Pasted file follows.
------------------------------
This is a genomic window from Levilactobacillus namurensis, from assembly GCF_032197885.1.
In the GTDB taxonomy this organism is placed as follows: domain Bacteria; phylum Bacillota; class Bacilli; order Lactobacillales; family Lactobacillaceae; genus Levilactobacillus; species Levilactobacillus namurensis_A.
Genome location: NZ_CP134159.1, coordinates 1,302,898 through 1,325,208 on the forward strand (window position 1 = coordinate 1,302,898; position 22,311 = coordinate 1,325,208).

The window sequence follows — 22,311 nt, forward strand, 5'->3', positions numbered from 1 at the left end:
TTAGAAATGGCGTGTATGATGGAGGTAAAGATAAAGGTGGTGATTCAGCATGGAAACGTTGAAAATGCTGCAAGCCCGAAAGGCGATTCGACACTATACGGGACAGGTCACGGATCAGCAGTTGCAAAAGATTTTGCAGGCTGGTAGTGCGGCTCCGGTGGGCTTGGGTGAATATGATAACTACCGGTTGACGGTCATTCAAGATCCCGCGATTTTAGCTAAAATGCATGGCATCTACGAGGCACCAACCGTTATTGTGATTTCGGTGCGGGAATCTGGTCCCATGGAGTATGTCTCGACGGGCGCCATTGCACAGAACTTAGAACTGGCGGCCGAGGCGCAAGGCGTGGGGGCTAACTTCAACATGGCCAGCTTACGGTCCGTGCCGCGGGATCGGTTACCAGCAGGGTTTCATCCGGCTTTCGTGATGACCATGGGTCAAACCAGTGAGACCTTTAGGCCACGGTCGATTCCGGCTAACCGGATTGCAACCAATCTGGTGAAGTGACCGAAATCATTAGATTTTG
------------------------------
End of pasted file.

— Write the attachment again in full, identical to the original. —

This is a genomic window from Levilactobacillus namurensis, from assembly GCF_032197885.1.
In the GTDB taxonomy this organism is placed as follows: domain Bacteria; phylum Bacillota; class Bacilli; order Lactobacillales; family Lactobacillaceae; genus Levilactobacillus; species Levilactobacillus namurensis_A.
Genome location: NZ_CP134159.1, coordinates 1,302,898 through 1,325,208 on the forward strand (window position 1 = coordinate 1,302,898; position 22,311 = coordinate 1,325,208).

The window sequence follows — 22,311 nt, forward strand, 5'->3', positions numbered from 1 at the left end:
TTAGAAATGGCGTGTATGATGGAGGTAAAGATAAAGGTGGTGATTCAGCATGGAAACGTTGAAAATGCTGCAAGCCCGAAAGGCGATTCGACACTATACGGGACAGGTCACGGATCAGCAGTTGCAAAAGATTTTGCAGGCTGGTAGTGCGGCTCCGGTGGGCTTGGGTGAATATGATAACTACCGGTTGACGGTCATTCAAGATCCCGCGATTTTAGCTAAAATGCATGGCATCTACGAGGCACCAACCGTTATTGTGATTTCGGTGCGGGAATCTGGTCCCATGGAGTATGTCTCGACGGGCGCCATTGCACAGAACTTAGAACTGGCGGCCGAGGCGCAAGGCGTGGGGGCTAACTTCAACATGGCCAGCTTACGGTCCGTGCCGCGGGATCGGTTACCAGCAGGGTTTCATCCGGCTTTCGTGATGACCATGGGTCAAACCAGTGAGACCTTTAGGCCACGGTCGATTCCGGCTAACCGGATTGCAACCAATCTGGTGAAGTGACCGAAATCATTAGATTTTG